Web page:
April 25, 2006

Note to Pamela Jones: Should Have Stopped Long Ago

In an utterly gratuitous and knee-jerk slam of Linspire yesterday, Pamela Jones took it upon herself to criticize Linspire for *gasp* including non-free software in their community distro. I'm sorry, but what was that? Would you mind explaining *how* this is a problem? Pamela, I used to admire you a great deal; your work on the SCO case was exceptional and provided a guiding light to those of us trying to make sense of what was happening.

But this is just absurd. Your assertion that communities don't form around non-free software is so wrong as to be greeted by uproarious laughter. Tell that to Mac fans. So tell me, why would folks care that Freespire will come with optional proprietary software? It's funny, I just thought folks wanted stuff to work. Silly ole' me.

Repeat after me: open source is not a social or religious movement. I made that point pretty clearly here.

April 24, 2006

LinuxWorld Podcast: Jim Zemlin and Larry Augustin

In the first podcast, Jim Zemlin sounds off on the Linux desktop, free standards, and being the Switzerland of Linux-land. Jim has much to add to the standards debate, and he's done a lot to make freestandards.org worth mentioning again. Listen to Jim clarify the difference between open standards and open source:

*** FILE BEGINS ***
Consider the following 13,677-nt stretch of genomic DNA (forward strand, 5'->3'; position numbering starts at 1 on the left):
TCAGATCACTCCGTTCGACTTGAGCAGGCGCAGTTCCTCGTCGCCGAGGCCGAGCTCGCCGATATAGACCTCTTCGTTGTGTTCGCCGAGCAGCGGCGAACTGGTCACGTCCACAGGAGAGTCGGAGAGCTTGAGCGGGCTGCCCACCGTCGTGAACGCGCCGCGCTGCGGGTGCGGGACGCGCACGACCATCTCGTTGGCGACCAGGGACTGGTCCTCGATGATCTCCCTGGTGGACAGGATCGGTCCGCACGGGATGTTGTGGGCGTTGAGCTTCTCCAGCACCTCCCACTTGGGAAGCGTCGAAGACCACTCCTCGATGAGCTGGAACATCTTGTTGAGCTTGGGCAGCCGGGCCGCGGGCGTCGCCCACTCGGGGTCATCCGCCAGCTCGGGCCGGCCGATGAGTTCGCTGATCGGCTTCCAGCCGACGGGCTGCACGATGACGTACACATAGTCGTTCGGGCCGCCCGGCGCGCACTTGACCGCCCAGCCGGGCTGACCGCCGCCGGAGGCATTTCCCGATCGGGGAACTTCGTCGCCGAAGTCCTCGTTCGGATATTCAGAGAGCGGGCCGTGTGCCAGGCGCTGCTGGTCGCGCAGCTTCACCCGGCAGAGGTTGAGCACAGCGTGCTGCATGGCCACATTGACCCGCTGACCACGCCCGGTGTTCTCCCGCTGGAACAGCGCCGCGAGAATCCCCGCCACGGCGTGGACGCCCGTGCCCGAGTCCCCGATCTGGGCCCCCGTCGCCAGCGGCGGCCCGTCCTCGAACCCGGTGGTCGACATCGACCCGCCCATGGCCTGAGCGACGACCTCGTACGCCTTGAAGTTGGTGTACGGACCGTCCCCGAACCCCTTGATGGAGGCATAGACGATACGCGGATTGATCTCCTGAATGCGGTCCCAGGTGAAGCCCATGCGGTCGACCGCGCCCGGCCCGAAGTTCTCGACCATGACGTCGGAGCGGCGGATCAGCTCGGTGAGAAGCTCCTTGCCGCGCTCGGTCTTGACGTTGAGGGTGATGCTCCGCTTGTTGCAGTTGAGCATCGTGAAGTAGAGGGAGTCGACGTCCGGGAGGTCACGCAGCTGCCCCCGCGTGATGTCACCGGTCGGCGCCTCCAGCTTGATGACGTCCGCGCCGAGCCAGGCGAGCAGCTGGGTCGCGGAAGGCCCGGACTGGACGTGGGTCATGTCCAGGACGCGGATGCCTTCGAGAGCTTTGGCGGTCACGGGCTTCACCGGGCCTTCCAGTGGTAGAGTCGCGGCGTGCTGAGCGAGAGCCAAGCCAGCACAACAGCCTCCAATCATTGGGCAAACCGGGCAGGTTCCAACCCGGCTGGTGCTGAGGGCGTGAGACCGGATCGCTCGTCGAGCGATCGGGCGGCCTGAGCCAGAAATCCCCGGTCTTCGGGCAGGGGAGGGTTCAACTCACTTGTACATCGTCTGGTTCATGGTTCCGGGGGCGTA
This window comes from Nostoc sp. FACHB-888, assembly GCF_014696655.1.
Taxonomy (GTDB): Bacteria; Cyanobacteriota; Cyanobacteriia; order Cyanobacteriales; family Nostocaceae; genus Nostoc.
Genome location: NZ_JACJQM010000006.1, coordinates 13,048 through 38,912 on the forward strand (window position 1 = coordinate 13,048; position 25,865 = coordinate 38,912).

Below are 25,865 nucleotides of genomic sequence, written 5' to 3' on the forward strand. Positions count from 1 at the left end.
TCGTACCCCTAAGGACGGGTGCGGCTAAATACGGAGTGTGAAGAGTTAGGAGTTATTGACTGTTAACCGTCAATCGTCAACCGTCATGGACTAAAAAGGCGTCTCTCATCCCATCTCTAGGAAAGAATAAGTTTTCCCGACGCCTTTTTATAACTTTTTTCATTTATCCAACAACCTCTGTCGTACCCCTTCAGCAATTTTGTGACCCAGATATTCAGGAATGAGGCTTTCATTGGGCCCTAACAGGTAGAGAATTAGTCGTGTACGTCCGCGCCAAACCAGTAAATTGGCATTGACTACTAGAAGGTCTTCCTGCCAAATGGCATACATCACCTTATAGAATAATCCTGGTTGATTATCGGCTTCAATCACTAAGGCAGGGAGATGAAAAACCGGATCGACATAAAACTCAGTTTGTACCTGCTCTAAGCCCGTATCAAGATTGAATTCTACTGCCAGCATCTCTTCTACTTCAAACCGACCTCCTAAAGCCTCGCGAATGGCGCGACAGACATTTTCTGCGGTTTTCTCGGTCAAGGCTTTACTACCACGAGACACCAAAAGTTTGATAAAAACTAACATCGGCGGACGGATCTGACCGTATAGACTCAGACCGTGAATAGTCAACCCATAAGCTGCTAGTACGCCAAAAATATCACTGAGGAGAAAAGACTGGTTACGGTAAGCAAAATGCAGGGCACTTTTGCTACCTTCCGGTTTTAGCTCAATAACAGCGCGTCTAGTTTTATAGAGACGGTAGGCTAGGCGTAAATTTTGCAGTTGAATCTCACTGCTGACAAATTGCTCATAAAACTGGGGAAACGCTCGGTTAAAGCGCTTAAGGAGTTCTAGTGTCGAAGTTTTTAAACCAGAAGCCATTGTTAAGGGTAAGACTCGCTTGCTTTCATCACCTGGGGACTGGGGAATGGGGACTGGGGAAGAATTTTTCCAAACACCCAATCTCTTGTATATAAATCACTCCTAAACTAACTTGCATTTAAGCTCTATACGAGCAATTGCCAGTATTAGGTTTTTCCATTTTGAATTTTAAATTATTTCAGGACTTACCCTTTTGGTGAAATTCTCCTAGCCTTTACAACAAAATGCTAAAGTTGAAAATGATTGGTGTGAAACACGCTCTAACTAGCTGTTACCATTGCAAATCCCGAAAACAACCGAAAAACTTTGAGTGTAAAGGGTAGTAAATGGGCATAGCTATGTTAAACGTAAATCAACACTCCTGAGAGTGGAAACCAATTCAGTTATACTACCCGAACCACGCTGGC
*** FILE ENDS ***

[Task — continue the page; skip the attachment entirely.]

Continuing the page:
Jim Zemlin podcast

In the next podcast, you get to hear it straight from the open source Godfather, Larry Augustin. The "other" Larry of Silicon Valley talks about his historical involvement with open source, and where things are heading in the commercial open source world. It's all about commoditization, innovation, and bad hygiene... ok perhaps not so much the latter. Somewhere in between, Larry forces me to agree with Eric Raymond.

Larry Augustin podcast

April 19, 2006

LinuxWorld Podcast: Clint Oram, SugarCRM

***You can always catch the latest LinuxWorld podcast at linuxpip.org/lwpodcast.rss ***

I sat down with Clint Oram, General Manager of Sugar Online at SugarCRM, and we had a nice chat about open source communities, the CRM market, where SugarCRM fits in, and how one goes about converting downloaders into paying customers. He makes several interesting points, including talking about "passion-ware" - the deciding factor between open source and proprietary software: